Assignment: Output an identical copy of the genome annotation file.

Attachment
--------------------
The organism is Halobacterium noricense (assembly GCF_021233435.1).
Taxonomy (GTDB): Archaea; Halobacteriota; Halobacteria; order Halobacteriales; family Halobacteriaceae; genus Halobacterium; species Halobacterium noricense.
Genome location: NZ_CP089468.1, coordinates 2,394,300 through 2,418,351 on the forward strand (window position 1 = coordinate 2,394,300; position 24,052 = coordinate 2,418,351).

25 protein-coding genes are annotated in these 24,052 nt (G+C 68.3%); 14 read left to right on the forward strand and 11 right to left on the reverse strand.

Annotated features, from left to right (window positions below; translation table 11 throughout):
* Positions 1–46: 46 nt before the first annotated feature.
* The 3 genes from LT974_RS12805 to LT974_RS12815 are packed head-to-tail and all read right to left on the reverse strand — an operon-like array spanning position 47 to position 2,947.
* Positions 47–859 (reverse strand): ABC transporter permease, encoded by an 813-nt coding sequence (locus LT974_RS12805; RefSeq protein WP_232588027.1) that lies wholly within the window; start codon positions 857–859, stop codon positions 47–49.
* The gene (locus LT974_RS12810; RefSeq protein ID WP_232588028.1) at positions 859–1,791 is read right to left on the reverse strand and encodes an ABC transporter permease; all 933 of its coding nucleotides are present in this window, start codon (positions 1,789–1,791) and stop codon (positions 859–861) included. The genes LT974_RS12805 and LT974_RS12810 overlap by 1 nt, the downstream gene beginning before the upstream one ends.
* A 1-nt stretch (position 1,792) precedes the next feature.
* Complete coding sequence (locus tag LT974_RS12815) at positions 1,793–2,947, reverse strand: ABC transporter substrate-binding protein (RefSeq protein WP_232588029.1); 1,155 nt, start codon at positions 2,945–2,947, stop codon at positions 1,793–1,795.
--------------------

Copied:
The organism is Halobacterium noricense (assembly GCF_021233435.1).
Taxonomy (GTDB): Archaea; Halobacteriota; Halobacteria; order Halobacteriales; family Halobacteriaceae; genus Halobacterium; species Halobacterium noricense.
Genome location: NZ_CP089468.1, coordinates 2,394,300 through 2,418,351 on the forward strand (window position 1 = coordinate 2,394,300; position 24,052 = coordinate 2,418,351).

25 protein-coding genes are annotated in these 24,052 nt (G+C 68.3%); 14 read left to right on the forward strand and 11 right to left on the reverse strand.

Annotated features, from left to right (window positions below; translation table 11 throughout):
* Positions 1–46: 46 nt before the first annotated feature.
* The 3 genes from LT974_RS12805 to LT974_RS12815 are packed head-to-tail and all read right to left on the reverse strand — an operon-like array spanning position 47 to position 2,947.
* Positions 47–859 (reverse strand): ABC transporter permease, encoded by an 813-nt coding sequence (locus LT974_RS12805; RefSeq protein WP_232588027.1) that lies wholly within the window; start codon positions 857–859, stop codon positions 47–49.
* The gene (locus LT974_RS12810; RefSeq protein ID WP_232588028.1) at positions 859–1,791 is read right to left on the reverse strand and encodes an ABC transporter permease; all 933 of its coding nucleotides are present in this window, start codon (positions 1,789–1,791) and stop codon (positions 859–861) included. The genes LT974_RS12805 and LT974_RS12810 overlap by 1 nt, the downstream gene beginning before the upstream one ends.
* A 1-nt stretch (position 1,792) precedes the next feature.
* Complete coding sequence (locus tag LT974_RS12815) at positions 1,793–2,947, reverse strand: ABC transporter substrate-binding protein (RefSeq protein WP_232588029.1); 1,155 nt, start codon at positions 2,945–2,947, stop codon at positions 1,793–1,795.